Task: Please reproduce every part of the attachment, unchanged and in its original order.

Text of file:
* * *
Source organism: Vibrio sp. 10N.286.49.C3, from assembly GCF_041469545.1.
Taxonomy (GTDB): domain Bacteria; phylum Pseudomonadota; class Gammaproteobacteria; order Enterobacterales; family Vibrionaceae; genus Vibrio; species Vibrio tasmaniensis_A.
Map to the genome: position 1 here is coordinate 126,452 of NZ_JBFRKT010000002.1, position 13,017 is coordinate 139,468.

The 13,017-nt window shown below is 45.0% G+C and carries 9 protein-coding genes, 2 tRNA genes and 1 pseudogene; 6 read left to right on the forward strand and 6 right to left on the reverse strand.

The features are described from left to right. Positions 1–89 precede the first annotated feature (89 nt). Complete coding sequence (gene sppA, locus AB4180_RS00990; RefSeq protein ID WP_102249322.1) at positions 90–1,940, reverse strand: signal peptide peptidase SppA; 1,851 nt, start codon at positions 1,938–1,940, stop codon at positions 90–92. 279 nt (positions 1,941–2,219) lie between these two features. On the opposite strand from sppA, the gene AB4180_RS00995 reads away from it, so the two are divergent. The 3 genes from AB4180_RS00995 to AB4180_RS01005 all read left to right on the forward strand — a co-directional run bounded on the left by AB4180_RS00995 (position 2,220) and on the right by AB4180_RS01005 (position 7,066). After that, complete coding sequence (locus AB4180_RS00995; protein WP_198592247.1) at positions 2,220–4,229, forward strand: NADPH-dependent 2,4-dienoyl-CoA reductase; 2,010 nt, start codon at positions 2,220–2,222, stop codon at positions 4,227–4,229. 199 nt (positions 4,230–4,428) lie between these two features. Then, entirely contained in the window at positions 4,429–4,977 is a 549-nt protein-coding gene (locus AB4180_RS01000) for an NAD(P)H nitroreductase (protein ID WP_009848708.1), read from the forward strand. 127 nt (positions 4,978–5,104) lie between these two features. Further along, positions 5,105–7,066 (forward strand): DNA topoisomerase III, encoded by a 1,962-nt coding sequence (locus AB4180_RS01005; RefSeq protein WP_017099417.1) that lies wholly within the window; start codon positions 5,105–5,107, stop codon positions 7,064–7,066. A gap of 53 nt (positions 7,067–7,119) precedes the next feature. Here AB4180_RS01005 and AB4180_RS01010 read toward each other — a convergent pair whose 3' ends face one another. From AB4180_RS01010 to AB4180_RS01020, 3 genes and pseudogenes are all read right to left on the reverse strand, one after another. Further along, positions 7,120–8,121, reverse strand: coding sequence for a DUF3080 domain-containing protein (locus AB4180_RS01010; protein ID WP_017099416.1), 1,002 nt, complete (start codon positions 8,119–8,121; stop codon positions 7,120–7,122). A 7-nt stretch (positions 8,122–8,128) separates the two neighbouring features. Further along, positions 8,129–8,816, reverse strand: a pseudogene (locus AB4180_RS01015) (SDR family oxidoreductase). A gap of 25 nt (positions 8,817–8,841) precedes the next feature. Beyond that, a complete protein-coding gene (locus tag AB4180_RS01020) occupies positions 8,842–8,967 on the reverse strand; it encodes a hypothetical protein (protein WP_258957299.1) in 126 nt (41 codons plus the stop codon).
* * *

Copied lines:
Source organism: Vibrio sp. 10N.286.49.C3, from assembly GCF_041469545.1.
Taxonomy (GTDB): domain Bacteria; phylum Pseudomonadota; class Gammaproteobacteria; order Enterobacterales; family Vibrionaceae; genus Vibrio; species Vibrio tasmaniensis_A.
Map to the genome: position 1 here is coordinate 126,452 of NZ_JBFRKT010000002.1, position 13,017 is coordinate 139,468.

The 13,017-nt window shown below is 45.0% G+C and carries 9 protein-coding genes, 2 tRNA genes and 1 pseudogene; 6 read left to right on the forward strand and 6 right to left on the reverse strand.

The features are described from left to right. Positions 1–89 precede the first annotated feature (89 nt). Complete coding sequence (gene sppA, locus AB4180_RS00990; RefSeq protein ID WP_102249322.1) at positions 90–1,940, reverse strand: signal peptide peptidase SppA; 1,851 nt, start codon at positions 1,938–1,940, stop codon at positions 90–92. 279 nt (positions 1,941–2,219) lie between these two features. On the opposite strand from sppA, the gene AB4180_RS00995 reads away from it, so the two are divergent. The 3 genes from AB4180_RS00995 to AB4180_RS01005 all read left to right on the forward strand — a co-directional run bounded on the left by AB4180_RS00995 (position 2,220) and on the right by AB4180_RS01005 (position 7,066). After that, complete coding sequence (locus AB4180_RS00995; protein WP_198592247.1) at positions 2,220–4,229, forward strand: NADPH-dependent 2,4-dienoyl-CoA reductase; 2,010 nt, start codon at positions 2,220–2,222, stop codon at positions 4,227–4,229. 199 nt (positions 4,230–4,428) lie between these two features. Then, entirely contained in the window at positions 4,429–4,977 is a 549-nt protein-coding gene (locus AB4180_RS01000) for an NAD(P)H nitroreductase (protein ID WP_009848708.1), read from the forward strand. 127 nt (positions 4,978–5,104) lie between these two features. Further along, positions 5,105–7,066 (forward strand): DNA topoisomerase III, encoded by a 1,962-nt coding sequence (locus AB4180_RS01005; RefSeq protein WP_017099417.1) that lies wholly within the window; start codon positions 5,105–5,107, stop codon positions 7,064–7,066. A gap of 53 nt (positions 7,067–7,119) precedes the next feature. Here AB4180_RS01005 and AB4180_RS01010 read toward each other — a convergent pair whose 3' ends face one another. From AB4180_RS01010 to AB4180_RS01020, 3 genes and pseudogenes are all read right to left on the reverse strand, one after another. Further along, positions 7,120–8,121, reverse strand: coding sequence for a DUF3080 domain-containing protein (locus AB4180_RS01010; protein ID WP_017099416.1), 1,002 nt, complete (start codon positions 8,119–8,121; stop codon positions 7,120–7,122). A 7-nt stretch (positions 8,122–8,128) separates the two neighbouring features. Further along, positions 8,129–8,816, reverse strand: a pseudogene (locus AB4180_RS01015) (SDR family oxidoreductase). A gap of 25 nt (positions 8,817–8,841) precedes the next feature. Beyond that, a complete protein-coding gene (locus tag AB4180_RS01020) occupies positions 8,842–8,967 on the reverse strand; it encodes a hypothetical protein (protein WP_258957299.1) in 126 nt (41 codons plus the stop codon).